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(Vimeo)   Mesmerizing time lapse of fog rolling through San Francisco Bay   (vimeo.com) divider line 19
    More: Cool  
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3021 clicks; posted to Video » on 13 Jul 2013 at 8:13 AM (39 weeks ago)   |  Favorite    |   share:  Share on Twitter share via Email Share on Facebook   more»



19 Comments   (+0 »)
   
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2013-07-13 08:24:45 AM
Towards the beginning when the fog was cascading over the hill like a waterfall was pretty cool.

So was the ending,

/nature is f*cking awesome.
 
2013-07-13 08:49:14 AM
Fog by Carl Sandburg

The fog comes
on little cat feet.

It sits looking
over harbor and city
on silent haunches
and then moves on.
 
2013-07-13 09:05:02 AM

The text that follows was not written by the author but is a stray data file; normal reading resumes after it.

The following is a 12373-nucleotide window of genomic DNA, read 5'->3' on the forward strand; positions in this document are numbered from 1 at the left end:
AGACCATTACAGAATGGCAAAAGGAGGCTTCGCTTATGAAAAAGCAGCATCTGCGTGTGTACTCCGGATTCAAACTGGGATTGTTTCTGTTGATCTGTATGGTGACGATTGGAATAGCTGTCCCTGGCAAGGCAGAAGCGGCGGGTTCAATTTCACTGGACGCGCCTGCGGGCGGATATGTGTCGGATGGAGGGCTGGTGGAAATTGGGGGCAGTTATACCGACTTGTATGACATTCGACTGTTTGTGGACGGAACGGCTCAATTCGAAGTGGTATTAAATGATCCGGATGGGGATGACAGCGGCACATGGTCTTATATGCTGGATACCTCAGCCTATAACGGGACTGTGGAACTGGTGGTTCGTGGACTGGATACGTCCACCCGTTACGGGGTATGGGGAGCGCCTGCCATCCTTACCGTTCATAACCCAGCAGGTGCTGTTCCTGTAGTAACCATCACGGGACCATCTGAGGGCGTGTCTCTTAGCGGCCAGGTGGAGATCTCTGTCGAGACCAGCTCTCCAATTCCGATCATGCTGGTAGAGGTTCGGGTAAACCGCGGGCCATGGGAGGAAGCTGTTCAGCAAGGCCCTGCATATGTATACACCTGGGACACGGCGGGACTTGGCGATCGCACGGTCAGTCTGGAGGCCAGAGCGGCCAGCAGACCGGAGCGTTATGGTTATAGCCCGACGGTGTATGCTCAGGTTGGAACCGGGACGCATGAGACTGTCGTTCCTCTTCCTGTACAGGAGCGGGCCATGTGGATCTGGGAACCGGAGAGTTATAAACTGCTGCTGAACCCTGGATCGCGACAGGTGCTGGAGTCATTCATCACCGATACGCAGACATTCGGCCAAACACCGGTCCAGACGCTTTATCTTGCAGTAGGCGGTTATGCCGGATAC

Someone should warn Adrienne Barbeau.
 
2013-07-13 09:27:45 AM

dennysgod: Towards the beginning when the fog was cascading over the hill like a waterfall was pretty cool.

So was the ending,

/nature is f*cking awesome.


F@CK YEAH!

That was cool.

It kinda reminded me of fast flowing rivers and waterfalls.

/2 weeks left before I disappear into a 100 sq mile forest on my own for 2 months with nothing more than whats in my backpack. No people, no man-made noises. FARK YEAH!
 
2013-07-13 09:42:44 AM
Okay, but I don't quite get why these indie docs now have to have the same insufferable soundtrack: clinkclinky on the piano, swell to mimic clinky clinky with keyboards (and synths, if we're lucky), and then back to a lighter, quieter clinkyclinky for increased introspection.
 
2013-07-13 09:45:52 AM
What's really cool is to be there and watch it rolling in in real time.  It moves FAST.  There's a couple of hills on the far side of the bridge in a park called the Marin Headlands.  They're a great place to watch the fog roll in from the ocean.  And getting caught in it is fun too (a little wet and chilly though).  One moment, you're in bright sunlight.  The next, you're completely enveloped.  You can't even see your feet below you sometimes.
 
2013-07-13 09:51:14 AM
My hometown :)

Those were typical conditions for SF.
 
2013-07-13 10:34:43 AM